I notice that I tend to twist my gun when I mount so that the bottom barrel is slightly to the right of my top barrel. Is that a bad thing? If so, what causes it and how can I fix it?
Twisting of your shotgun, or “torquing,” is usually caused by either your mount mechanics or a gun fit issue. How significantly it affects your point of impact depends on how severe the torquing is.
Let’s assume that you are mounting the gun properly and the issue is gun-fit related. Over the years, with a bit of trial and error, I’ve narrowed this problem down to one or more of the following three causes:
1) The shooter’s hand is too small for the grip. Grip length is the distance between the front face of the trigger and the front edge of the pistol grip. If this is too large, the shooter will tend to choke up on the stock, pull up instead of back on the trigger, and twist the grip away from his body. The best solution is a custom stock or an off-the-shelf shotgun with a smaller grip length. For ladies, Beretta, Syren and Zoli make good off-the-shelf options. For men, Caesar Guerini and Zoli have good options.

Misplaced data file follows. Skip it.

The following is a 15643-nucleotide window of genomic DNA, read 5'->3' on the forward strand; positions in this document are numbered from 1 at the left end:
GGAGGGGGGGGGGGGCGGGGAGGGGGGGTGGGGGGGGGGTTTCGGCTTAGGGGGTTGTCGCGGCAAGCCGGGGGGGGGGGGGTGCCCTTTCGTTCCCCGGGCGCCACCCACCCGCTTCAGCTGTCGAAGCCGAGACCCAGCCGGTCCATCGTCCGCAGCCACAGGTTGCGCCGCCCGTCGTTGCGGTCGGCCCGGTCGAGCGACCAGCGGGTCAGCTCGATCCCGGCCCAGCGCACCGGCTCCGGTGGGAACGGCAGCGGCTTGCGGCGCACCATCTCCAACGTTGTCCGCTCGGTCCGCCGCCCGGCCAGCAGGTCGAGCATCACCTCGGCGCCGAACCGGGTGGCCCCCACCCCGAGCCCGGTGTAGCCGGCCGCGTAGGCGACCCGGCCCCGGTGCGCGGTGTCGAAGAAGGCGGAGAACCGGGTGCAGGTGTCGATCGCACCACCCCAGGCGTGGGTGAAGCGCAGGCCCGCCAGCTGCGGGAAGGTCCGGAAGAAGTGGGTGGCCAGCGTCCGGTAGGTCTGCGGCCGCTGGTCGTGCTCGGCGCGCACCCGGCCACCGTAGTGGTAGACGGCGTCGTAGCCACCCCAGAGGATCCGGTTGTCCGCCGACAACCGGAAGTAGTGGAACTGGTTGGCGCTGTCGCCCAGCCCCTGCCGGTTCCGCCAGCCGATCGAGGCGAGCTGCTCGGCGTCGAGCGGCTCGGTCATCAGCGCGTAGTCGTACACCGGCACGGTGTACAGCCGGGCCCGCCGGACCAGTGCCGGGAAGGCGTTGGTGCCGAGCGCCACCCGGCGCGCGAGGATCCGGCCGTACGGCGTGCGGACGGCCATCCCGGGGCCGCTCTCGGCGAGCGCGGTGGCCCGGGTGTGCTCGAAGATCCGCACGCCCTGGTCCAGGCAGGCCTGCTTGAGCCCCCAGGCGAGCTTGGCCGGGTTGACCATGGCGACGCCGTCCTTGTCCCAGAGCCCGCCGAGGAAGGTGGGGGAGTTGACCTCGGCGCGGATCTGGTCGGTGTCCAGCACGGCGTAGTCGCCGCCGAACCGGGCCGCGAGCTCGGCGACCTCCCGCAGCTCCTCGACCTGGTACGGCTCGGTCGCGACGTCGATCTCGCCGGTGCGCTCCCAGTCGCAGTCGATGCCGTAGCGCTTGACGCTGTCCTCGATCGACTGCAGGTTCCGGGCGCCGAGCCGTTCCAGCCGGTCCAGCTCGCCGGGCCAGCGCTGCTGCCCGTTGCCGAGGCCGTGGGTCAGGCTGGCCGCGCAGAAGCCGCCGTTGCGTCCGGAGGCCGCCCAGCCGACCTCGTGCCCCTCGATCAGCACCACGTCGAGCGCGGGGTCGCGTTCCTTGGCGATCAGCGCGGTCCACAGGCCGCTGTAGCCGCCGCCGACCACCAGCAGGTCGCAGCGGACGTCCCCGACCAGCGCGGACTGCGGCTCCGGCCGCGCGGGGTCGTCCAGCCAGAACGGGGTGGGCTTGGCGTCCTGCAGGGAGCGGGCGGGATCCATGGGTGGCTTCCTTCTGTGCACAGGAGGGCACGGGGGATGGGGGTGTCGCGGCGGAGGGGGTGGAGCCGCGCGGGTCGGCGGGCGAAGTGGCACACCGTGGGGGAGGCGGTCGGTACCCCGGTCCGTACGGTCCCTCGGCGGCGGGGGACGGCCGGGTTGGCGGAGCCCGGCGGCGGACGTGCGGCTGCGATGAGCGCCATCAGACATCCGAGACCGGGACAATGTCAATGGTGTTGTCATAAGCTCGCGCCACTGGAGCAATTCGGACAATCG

2) The bottom of the grip is too narrow for the shooter. This often occurs with a shooter who has a large hand and needs a larger palm swell. The solution here is either a custom stock or to wear a glove with padding on the inside of the hand, near the heel (hypothenar eminence). This forces the bottom of the pistol grip into a more upright position.
3) The gun has insufficient cast at toe or “toe out.” The toe is the lowest point on the butt, where the butt pad rests against the pectoral muscle or breast. Ladies and large chested men (body builders) typically need more toe out.
In some instances, the cause of torquing may be a combination of two or more of the above. It takes a bit of experimentation to figure out which of these issues, or combination thereof, is the cause of the torquing.